Court Rules Fifth Grader Can Invite Classmates to Church Party

A U.S. Appeals Court ruled on Tuesday that a then-fifth-grade student should have been allowed to pass out fliers to her classmates to invite them to a Christmas party at her church as it wouldn't cause "substantial disruption."

An earlier news report noted that the 3rd U.S. Circuit Court upheld a lower court's earlier decision allowing the student, identified as K.A., to share invitations with her classmates based on a free speech standard set in a Vietnam-era Supreme Court case about a high school anti-war protest. Court documents also highlighted that the law on how the case should affect elementary schools is still evolving. "The fact that K.A. was only in the fifth-grade and the invitation originated from her church does not mandate a different approach," Judge Thomas Vanaskie wrote in his 31-page opinion.

The Appeals Court ruling came more than two years after K.A's Pennsylvania public school said she couldn't pass out the fliers.

In an interview with The Christian Post on Wednesday, Matt Sharp, legal counsel for Alliance Defending Freedom, a conservative Christian legal group based in Scottsdale, Ariz. which represented K.A. and her family, said they were happy with the ruling.

"We were very pleased with the court's ruling in this. For several years there has been a move in the courts to respect the first amendment rights of students in particular, particularly younger students in elementary and middle school to share their faith at school," he said.

"What this opens up is not just an invitation to a Christmas party but to any other religious event. It opens the door for K.A. to distribute any religious materials whether it's an invitation to a church event or something else. As long as it's done in a manner that doesn't create a material disruption in school," added Sharp.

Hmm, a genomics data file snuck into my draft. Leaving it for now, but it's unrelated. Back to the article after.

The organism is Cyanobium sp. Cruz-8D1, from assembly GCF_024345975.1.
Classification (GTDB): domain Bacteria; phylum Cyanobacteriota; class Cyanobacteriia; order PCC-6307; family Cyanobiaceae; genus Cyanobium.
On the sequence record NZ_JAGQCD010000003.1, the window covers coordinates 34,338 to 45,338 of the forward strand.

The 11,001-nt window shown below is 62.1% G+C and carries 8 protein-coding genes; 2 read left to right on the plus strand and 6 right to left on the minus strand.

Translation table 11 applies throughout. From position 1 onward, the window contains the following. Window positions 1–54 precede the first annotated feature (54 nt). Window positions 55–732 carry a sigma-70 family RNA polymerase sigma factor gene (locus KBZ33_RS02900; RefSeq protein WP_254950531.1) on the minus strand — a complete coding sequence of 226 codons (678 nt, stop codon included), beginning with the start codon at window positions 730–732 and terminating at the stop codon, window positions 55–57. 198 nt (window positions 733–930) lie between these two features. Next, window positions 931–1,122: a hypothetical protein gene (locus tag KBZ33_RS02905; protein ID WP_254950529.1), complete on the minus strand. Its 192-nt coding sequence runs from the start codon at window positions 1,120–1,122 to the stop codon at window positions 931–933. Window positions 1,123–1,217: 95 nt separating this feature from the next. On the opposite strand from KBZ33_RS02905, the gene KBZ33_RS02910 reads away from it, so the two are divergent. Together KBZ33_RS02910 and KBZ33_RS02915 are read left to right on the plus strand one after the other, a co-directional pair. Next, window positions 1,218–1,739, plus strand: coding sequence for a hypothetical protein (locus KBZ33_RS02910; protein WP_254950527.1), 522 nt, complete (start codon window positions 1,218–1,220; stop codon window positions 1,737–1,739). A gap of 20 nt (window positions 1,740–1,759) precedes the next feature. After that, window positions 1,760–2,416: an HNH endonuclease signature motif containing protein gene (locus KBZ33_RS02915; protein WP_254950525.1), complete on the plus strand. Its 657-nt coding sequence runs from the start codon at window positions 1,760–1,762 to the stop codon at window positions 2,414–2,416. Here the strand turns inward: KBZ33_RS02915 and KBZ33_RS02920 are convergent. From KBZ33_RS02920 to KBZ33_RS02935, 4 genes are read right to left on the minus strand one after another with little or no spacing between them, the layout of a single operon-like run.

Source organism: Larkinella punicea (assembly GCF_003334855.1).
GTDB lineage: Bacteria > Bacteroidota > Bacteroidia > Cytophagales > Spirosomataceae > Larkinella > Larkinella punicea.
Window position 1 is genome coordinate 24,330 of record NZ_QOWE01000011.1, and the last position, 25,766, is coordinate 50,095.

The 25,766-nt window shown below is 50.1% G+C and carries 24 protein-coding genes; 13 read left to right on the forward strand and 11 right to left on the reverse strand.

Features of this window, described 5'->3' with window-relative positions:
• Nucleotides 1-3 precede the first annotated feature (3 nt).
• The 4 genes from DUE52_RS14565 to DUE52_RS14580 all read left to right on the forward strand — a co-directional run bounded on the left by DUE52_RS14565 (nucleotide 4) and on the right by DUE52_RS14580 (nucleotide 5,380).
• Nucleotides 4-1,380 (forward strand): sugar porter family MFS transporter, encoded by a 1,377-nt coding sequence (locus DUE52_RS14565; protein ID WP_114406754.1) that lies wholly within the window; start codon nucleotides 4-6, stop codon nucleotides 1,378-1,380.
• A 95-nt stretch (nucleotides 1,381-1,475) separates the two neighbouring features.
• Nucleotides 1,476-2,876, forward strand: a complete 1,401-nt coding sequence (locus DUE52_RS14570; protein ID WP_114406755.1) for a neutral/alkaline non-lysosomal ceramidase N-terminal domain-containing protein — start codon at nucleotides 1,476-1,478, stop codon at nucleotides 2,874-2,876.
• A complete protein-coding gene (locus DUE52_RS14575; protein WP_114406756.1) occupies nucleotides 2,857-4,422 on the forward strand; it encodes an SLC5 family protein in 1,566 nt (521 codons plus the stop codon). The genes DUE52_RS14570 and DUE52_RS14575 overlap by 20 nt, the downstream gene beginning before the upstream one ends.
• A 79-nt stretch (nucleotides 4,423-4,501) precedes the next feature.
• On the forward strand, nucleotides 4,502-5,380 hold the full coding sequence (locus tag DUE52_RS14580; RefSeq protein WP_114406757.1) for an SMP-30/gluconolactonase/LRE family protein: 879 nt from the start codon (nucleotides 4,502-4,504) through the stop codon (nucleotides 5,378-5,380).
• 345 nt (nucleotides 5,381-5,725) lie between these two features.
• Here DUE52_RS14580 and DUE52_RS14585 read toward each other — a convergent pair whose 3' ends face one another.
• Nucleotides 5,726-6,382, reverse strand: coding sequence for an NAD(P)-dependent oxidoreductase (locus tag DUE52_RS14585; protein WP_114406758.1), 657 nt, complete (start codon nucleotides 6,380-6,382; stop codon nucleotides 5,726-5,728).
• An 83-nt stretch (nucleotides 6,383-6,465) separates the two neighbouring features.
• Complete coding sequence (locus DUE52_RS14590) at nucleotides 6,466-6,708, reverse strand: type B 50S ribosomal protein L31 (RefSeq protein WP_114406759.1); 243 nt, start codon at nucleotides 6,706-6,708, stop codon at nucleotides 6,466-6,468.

He further explained that the opinion from the 3rd Circuit Court of Appeals is one of the best opinions currently available on the debate about expanding the First Amendment rights of younger students at school to share their faith with their classmates.

K.A.'s case stems from a 2010 Christmas party invitation at the Innovation Church that offered face painting, music and games among the attractions. Her request to distribute the invitation was rejected after back and forth communication between her father, school officials and the Pocono Mountain School District.

Meantime, according to Sharp, other students were allowed to hand out invitations freely to birthday parties and other events. "The door was shut for K.A. to be able to hand out invitations to church events that she wanted to invite her friends," said Sharp. "The Court also pointed this out in their opinion noting that the school district allowed some outside organizations to share information with students about non-school events. The girl hoped "to share her religious faith with her classmates," said the opinion.

Contact: Follow Leonardo Blair on Twitter: @leoblair Follow Leonardo Blair on Facebook: LeoBlairChristianPost

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